Jurassic World Evolution: Complete Edition (Switch) Review

Reviewed on Nintendo Switch

Also available on Sony PlayStation 4, Microsoft Xbox One and PC
Jurassic World Evolution: Complete Edition (Switch) Review

Jeff Goldbloom, as iconic ‘90s character Dr. Ian Malcom said that "life will find a way." Well, in Jurassic World Evolution: Complete Edition, life can now find a way on-the-go too, as the business simulation game finds its way to Nintendo Switch.

Originally released in 2018 for PC and other consoles, Switch owners get all the post-release content from the start. The Complete Edition comes with grand total of 68 dinosaurs, almost double the 27 included in the base game when it first released. Along with the 5 dinos that were available to purchase and the 7 free updates to the game in its first year, Switch players are also getting the 19 dinosaurs that have appeared in paid DLC too.

Clarence, as I named this Triceratops was my first dinosaur I named. I later realised that all the dinosaurs are female, but I think Clarence suits her.

From the start, you have plethora of options to choose from. There are three campaigns for players to work through, with the first one acting as a tutorial of sorts for the game. It holds your hand a little, as you are slowly introduced to new buildings and new things to monitor in your park, but that first island is quite easy really, once you get to grips with the basic mechanics.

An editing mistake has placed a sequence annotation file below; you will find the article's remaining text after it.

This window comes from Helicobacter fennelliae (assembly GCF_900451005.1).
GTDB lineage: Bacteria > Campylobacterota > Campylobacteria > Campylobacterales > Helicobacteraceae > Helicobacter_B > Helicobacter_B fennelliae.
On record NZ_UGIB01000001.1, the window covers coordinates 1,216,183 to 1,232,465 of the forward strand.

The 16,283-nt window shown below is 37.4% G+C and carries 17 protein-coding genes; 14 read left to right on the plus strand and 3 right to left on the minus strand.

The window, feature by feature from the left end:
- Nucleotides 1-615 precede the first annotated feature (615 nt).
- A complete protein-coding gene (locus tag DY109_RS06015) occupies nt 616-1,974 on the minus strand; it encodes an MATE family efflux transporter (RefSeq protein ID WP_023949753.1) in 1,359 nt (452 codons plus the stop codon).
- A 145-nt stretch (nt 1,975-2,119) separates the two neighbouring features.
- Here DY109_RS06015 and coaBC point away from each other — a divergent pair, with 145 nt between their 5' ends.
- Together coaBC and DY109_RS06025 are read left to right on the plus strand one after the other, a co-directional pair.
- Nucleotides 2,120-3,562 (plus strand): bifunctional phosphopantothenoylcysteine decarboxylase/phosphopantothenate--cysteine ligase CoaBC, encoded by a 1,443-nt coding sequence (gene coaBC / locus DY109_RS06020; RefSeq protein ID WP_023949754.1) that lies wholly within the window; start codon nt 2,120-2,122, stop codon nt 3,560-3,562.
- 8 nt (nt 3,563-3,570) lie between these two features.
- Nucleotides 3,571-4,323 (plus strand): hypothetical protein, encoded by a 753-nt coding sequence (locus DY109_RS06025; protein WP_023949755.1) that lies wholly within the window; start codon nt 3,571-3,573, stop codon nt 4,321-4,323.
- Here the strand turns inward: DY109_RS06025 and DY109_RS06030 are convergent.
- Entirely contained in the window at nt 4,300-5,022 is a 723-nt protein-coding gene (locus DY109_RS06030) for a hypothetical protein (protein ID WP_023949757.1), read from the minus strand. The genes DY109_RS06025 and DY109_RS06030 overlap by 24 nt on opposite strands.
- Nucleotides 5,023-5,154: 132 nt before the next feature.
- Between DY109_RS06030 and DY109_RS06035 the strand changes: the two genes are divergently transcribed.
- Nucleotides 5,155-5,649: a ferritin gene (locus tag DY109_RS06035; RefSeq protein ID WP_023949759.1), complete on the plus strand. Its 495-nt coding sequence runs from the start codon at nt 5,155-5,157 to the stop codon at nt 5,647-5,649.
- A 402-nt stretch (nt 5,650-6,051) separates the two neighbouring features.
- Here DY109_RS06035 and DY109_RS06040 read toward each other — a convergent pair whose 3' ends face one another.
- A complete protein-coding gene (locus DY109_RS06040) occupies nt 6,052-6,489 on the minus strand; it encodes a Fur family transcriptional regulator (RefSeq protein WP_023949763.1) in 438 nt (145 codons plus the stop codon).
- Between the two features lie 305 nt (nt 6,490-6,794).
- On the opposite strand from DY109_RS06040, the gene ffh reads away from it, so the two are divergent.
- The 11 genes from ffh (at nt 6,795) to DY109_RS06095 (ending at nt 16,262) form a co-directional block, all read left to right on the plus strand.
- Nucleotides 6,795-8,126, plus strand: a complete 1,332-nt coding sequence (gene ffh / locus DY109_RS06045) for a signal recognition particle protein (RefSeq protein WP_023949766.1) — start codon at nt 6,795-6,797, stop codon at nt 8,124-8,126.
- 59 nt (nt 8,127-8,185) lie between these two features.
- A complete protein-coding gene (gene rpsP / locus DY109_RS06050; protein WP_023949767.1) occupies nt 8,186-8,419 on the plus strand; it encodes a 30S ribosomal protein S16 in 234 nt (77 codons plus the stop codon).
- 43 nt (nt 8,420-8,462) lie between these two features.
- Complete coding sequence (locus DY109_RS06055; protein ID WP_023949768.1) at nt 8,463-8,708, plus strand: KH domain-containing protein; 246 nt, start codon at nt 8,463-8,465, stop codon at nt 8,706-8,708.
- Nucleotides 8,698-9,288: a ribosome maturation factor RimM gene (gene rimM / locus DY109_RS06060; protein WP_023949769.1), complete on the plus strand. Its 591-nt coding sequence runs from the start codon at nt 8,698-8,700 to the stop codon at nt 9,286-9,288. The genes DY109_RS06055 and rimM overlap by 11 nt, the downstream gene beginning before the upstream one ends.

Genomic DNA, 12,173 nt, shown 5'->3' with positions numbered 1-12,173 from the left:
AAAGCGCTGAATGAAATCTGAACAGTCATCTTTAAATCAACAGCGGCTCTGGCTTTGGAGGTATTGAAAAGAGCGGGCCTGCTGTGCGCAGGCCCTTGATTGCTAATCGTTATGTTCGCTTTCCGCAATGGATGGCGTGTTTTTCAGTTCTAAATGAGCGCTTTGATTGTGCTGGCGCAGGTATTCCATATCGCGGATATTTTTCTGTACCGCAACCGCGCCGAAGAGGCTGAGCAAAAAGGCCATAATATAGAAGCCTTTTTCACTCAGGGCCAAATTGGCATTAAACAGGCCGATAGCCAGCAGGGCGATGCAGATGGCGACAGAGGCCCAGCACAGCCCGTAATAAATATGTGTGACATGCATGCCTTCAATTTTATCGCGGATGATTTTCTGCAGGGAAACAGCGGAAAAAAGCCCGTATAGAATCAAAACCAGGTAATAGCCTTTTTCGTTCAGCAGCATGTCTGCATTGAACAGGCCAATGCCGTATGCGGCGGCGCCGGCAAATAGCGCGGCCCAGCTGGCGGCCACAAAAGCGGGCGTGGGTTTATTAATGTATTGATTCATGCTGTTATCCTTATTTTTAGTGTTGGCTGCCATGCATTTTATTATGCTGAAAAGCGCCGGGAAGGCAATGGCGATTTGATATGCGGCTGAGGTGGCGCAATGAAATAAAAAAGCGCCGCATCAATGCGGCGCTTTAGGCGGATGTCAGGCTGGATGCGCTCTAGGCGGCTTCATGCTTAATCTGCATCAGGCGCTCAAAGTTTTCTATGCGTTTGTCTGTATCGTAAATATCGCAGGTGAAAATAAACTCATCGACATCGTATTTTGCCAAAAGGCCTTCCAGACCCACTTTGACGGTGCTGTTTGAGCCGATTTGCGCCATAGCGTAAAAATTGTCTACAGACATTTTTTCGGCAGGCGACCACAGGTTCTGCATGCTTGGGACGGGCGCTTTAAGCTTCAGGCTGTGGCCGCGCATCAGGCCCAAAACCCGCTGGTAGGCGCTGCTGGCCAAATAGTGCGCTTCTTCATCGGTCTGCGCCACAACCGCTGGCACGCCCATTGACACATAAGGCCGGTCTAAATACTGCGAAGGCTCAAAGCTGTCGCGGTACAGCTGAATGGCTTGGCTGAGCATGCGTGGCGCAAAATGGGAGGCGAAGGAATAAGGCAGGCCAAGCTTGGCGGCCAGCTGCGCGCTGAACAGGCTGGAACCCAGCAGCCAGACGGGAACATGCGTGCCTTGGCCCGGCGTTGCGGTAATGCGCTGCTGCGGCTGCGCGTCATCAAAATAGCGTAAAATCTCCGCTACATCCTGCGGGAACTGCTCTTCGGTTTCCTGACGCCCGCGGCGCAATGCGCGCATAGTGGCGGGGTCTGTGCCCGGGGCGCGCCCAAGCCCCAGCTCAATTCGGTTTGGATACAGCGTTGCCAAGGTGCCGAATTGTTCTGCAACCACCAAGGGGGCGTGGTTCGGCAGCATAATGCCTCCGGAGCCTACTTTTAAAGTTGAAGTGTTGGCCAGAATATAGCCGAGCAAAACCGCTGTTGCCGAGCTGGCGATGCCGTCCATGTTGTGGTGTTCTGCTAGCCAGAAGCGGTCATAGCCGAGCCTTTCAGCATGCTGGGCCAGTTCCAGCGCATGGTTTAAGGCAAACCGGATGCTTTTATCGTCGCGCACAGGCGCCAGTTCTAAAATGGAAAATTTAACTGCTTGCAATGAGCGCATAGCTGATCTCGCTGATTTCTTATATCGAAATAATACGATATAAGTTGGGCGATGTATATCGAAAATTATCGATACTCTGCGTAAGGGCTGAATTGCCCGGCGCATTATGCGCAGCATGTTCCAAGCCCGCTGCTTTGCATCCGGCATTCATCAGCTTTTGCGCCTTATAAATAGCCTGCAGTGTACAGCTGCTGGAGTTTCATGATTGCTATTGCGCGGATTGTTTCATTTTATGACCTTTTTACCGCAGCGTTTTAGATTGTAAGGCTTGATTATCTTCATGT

There are missions for each island from each of the three main departments: Entertainment, Security and Science. Completing these unlocks things like new fossils and buildings, but in order to do raise your reputation with the division high enough to get the mission, you need to complete contracts – which is where it gets a bit tricky.

Completing an Entertainment contract will increase your rep with that division, but also lower your reputation with the other two. Once that reputation gets very low, you’ll find structures and buildings getting sabotaged – it happened a couple of times to me and bar one event which involved velociraptors going wild on my guests, it’s manageable.

The gameplay loop is fairly simple; your job is to create dinosaurs and to create a profitable/safe park. To do this, you need to send your Expedition Team off to find fossils, which you can analyse in your Fossil Centre, before hatching in a Creation Lab – where you can alter their genetics. A Ranger Team can refill feeders, medicate animals and repair fences or buildings while your ACU team tranquilises and transports your dinosaurs when they get loose or just need moving.

Your ACU team in the helicopter is essential when your dinosaurs get loose. It's a bit arcadey when taking control of the copter or the rifle from the sky, but it is fun.